In Part 1 of ‘Don’t let roll yield erode your commodity returns’, we explored how an optimised rolling commodity strategy can respond to changing market conditions arising from policy pressures;….
Nick Leung, Research Analyst at WisdomTree
better managing the roll return component and lowering volatility at the same time.
Part 2 explores another key driver for curve-optimised strategies, which is seasonality.
The futures curve for natural gas carries a distinct cyclical profile, as shown in Figure 1, underpinned by seasonal demand and supply dynamics such as surging demand in winter driving price expectations higher. The predictable premium in futures contracts, over certain points in the year, creates opportunities for dynamic rolling strategies to exploit, with significant implications for investors’ returns.
A front-month futures strategy will typically be positioned at the front of the futures curve. In the example above, this means positioning on the upwards sloping face of the curve as shown by the red dots, specifically holding the May 2016 and July 2016 contracts over the time period shown. Given the shape of the curve, the periodic rolling of expiring contracts into more expensive near-month contracts would incur negative roll yield, a drag on returns that would be amplified by the steepness of the curve over time.
By comparison, an optimised strategy would be holding further out futures such as Feb 17 contracts, denoted by the green dots. This would not only avoid negative roll yield entirely but in fact capture positive roll yield from positioning on backwardated sections of the futures curve. Continuously positioning around these seasonal patterns allows dynamic rolling strategies to materially outperform front-month strategies. Taking a look at natural gas in 2016, a dynamic rolling strategy would have returned 35%, against spot price increases of 59% and front-month rolling returns of just 10%.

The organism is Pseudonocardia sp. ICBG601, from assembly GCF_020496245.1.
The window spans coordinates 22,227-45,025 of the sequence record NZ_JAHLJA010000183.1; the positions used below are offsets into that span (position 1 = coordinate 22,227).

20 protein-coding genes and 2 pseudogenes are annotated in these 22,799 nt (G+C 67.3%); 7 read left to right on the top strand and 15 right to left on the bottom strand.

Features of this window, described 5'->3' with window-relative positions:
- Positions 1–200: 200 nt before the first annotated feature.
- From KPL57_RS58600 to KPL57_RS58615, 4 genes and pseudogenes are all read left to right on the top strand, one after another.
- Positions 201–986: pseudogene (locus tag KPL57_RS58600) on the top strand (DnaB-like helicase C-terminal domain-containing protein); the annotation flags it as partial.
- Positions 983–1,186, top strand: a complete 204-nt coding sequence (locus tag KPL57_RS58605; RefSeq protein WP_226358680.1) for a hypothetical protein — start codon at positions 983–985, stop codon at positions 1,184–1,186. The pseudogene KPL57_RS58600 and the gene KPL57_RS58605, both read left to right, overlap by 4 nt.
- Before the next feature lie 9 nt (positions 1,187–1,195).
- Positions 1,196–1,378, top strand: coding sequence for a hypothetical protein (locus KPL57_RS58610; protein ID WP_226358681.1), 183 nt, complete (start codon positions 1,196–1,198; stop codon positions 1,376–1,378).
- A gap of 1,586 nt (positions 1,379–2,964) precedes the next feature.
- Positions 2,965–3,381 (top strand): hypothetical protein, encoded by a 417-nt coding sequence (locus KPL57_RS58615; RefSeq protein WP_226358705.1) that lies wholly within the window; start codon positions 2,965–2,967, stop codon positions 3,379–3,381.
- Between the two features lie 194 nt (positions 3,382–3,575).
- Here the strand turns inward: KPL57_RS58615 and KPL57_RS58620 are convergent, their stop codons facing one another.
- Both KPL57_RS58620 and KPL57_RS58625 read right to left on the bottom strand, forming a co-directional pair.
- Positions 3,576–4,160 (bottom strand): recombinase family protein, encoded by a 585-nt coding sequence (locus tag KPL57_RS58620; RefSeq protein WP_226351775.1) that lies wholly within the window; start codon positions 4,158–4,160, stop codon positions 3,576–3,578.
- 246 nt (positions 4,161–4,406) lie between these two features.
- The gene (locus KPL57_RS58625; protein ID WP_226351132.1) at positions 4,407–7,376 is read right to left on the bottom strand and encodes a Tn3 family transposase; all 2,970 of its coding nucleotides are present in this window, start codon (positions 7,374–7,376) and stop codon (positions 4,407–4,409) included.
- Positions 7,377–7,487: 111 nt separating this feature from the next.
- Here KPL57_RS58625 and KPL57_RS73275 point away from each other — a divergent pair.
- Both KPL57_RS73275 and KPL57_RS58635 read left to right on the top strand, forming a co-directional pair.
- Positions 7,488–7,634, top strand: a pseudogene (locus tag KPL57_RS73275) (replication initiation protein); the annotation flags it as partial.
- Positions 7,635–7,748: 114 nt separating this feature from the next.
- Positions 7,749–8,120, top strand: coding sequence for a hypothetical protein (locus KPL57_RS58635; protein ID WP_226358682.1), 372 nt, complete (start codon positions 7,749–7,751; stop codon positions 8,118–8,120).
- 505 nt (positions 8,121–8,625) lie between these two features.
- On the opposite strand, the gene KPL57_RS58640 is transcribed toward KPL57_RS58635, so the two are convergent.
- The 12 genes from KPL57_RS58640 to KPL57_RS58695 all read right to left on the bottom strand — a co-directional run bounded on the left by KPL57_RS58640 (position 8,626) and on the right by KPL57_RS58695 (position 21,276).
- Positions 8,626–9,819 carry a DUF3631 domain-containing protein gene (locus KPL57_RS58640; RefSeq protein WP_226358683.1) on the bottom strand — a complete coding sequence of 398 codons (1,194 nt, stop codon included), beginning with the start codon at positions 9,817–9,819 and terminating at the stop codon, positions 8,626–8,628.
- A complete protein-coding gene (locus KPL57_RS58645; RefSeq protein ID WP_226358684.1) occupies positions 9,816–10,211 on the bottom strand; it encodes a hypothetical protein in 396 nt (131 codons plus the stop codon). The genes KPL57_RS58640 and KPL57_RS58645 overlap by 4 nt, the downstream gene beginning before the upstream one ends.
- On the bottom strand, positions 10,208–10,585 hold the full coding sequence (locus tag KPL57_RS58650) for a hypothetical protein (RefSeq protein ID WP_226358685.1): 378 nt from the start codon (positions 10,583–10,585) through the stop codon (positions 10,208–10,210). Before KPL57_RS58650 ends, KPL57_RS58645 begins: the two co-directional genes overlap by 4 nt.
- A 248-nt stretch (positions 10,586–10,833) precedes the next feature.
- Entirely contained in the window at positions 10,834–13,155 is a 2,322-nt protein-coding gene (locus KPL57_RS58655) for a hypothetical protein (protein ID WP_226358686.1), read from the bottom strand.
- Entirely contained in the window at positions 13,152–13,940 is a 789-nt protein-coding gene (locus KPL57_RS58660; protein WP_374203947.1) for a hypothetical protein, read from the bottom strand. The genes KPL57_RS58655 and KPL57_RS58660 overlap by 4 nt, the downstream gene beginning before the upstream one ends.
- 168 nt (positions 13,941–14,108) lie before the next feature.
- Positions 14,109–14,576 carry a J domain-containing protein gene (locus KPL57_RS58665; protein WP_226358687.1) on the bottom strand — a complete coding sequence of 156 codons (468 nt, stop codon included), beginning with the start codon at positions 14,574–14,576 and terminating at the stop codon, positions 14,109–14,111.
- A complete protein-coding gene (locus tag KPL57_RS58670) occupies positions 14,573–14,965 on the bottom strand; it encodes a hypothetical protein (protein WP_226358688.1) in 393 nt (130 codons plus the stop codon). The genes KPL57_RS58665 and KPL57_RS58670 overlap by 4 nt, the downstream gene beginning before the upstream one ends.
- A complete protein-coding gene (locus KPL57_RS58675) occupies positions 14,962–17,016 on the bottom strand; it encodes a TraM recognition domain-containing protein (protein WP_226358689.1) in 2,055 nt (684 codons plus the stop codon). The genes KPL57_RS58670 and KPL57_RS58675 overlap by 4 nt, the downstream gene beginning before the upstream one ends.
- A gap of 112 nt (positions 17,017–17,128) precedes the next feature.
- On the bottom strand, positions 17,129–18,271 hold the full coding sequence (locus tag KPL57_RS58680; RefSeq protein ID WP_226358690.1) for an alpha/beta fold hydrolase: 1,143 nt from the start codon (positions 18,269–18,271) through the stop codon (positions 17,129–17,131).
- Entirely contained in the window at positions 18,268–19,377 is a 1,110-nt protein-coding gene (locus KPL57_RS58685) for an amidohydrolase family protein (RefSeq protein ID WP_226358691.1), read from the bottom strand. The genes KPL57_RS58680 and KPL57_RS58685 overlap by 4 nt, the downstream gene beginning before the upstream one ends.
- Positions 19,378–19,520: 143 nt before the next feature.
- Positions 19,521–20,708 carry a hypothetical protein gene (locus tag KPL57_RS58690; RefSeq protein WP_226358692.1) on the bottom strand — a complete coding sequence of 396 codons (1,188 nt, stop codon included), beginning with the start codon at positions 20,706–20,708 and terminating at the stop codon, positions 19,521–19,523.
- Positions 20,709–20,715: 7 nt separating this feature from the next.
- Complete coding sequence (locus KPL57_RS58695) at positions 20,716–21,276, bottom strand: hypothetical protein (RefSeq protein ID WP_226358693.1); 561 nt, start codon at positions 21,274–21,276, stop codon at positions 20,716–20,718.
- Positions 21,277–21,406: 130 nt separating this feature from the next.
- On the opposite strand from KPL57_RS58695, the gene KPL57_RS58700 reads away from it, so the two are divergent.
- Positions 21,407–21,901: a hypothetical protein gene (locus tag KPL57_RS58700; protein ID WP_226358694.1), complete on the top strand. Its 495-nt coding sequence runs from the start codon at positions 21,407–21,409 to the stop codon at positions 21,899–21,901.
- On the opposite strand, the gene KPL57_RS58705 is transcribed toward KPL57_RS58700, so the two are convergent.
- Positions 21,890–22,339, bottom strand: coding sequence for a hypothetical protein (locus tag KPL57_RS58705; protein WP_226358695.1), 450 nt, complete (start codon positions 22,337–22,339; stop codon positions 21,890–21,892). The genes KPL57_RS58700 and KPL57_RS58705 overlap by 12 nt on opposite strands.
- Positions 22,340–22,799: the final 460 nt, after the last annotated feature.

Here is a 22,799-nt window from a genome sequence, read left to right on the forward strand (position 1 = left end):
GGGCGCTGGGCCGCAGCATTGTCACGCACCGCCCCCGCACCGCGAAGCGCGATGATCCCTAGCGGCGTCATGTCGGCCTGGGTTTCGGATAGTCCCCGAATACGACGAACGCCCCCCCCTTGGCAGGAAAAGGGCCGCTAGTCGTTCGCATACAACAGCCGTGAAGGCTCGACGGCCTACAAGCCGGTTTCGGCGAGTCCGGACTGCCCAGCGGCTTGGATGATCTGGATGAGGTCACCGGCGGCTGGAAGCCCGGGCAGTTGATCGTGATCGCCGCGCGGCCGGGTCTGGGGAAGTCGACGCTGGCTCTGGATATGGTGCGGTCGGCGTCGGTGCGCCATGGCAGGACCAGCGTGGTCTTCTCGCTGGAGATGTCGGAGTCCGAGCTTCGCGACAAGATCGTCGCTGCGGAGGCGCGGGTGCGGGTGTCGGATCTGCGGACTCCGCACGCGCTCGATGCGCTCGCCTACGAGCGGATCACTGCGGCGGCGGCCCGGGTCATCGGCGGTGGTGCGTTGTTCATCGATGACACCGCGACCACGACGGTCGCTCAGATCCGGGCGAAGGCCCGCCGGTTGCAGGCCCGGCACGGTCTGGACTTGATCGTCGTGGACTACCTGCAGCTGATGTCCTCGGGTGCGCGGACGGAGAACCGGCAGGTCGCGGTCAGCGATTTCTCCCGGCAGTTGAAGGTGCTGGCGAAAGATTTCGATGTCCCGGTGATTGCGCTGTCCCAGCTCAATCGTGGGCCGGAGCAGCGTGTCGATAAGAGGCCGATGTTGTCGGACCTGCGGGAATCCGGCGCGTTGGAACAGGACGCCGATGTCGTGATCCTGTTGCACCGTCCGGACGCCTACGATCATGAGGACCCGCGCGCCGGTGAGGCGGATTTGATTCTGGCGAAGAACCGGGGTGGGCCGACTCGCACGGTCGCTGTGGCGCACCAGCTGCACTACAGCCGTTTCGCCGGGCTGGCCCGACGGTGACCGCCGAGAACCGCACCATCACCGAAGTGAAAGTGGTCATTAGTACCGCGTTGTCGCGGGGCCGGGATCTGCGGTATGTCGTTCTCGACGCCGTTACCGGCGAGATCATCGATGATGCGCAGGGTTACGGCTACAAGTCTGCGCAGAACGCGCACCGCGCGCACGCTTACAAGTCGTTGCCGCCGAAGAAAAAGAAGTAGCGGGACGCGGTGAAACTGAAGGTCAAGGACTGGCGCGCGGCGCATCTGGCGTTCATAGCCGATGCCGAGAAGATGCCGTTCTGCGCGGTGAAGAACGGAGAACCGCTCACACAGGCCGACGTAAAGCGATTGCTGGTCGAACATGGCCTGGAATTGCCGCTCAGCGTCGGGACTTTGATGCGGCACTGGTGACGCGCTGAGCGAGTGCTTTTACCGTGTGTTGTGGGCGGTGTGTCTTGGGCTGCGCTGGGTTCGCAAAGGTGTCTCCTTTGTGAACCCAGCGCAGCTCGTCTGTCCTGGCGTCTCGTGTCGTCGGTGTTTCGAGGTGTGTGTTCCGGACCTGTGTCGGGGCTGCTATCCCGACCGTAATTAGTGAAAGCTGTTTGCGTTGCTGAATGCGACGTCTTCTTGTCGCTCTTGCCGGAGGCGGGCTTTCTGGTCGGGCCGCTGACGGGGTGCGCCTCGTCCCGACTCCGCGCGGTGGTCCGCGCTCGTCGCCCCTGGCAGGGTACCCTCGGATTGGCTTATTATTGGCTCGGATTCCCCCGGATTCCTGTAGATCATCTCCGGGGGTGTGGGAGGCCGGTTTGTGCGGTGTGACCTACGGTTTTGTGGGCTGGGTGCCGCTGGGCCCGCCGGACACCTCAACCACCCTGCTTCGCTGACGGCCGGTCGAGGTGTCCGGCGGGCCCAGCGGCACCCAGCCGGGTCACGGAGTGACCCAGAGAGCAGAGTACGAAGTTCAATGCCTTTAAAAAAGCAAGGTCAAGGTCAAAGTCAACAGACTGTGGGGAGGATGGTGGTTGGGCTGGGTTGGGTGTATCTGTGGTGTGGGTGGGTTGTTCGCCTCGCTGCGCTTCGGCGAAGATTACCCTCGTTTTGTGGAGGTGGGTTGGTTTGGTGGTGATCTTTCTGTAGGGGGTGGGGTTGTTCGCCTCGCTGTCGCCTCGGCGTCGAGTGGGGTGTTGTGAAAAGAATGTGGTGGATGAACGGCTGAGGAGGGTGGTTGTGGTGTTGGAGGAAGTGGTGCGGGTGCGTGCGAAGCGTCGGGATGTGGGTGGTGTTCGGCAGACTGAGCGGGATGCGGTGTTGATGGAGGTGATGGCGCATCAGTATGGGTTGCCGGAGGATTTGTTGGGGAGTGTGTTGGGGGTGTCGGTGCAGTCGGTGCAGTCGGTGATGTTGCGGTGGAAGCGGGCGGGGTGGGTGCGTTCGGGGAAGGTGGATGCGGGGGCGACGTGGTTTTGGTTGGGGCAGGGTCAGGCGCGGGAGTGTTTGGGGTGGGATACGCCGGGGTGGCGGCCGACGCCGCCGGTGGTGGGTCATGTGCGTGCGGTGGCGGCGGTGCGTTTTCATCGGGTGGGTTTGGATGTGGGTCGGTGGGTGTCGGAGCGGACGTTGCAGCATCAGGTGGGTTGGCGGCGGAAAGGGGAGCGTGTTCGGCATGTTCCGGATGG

So, what are the implications for investors?
It is our view that since seasonality is a characteristic shared by a wide spectrum of commodities, including agriculture and gasoline, fine-tuning forward curve positioning through a broad optimised commodity strategy can help investors capture additional returns and/or adapt to unpredictable seasonal elements across a variety of commodity exposures. The particularly volatile nature of seasonal commodities is also dampened by positioning further along the futures curve.
As a result, the prospect of lower volatility coupled with superior roll yield management offered by optimised commodity strategies is, in our opinion, a unique investment proposition that could enhance strategic investors’ portfolios. This can be complemented by also considering the capital efficient exposures offered by Boost’s range of short and leveraged ETPs for short-term tactical trading opportunities.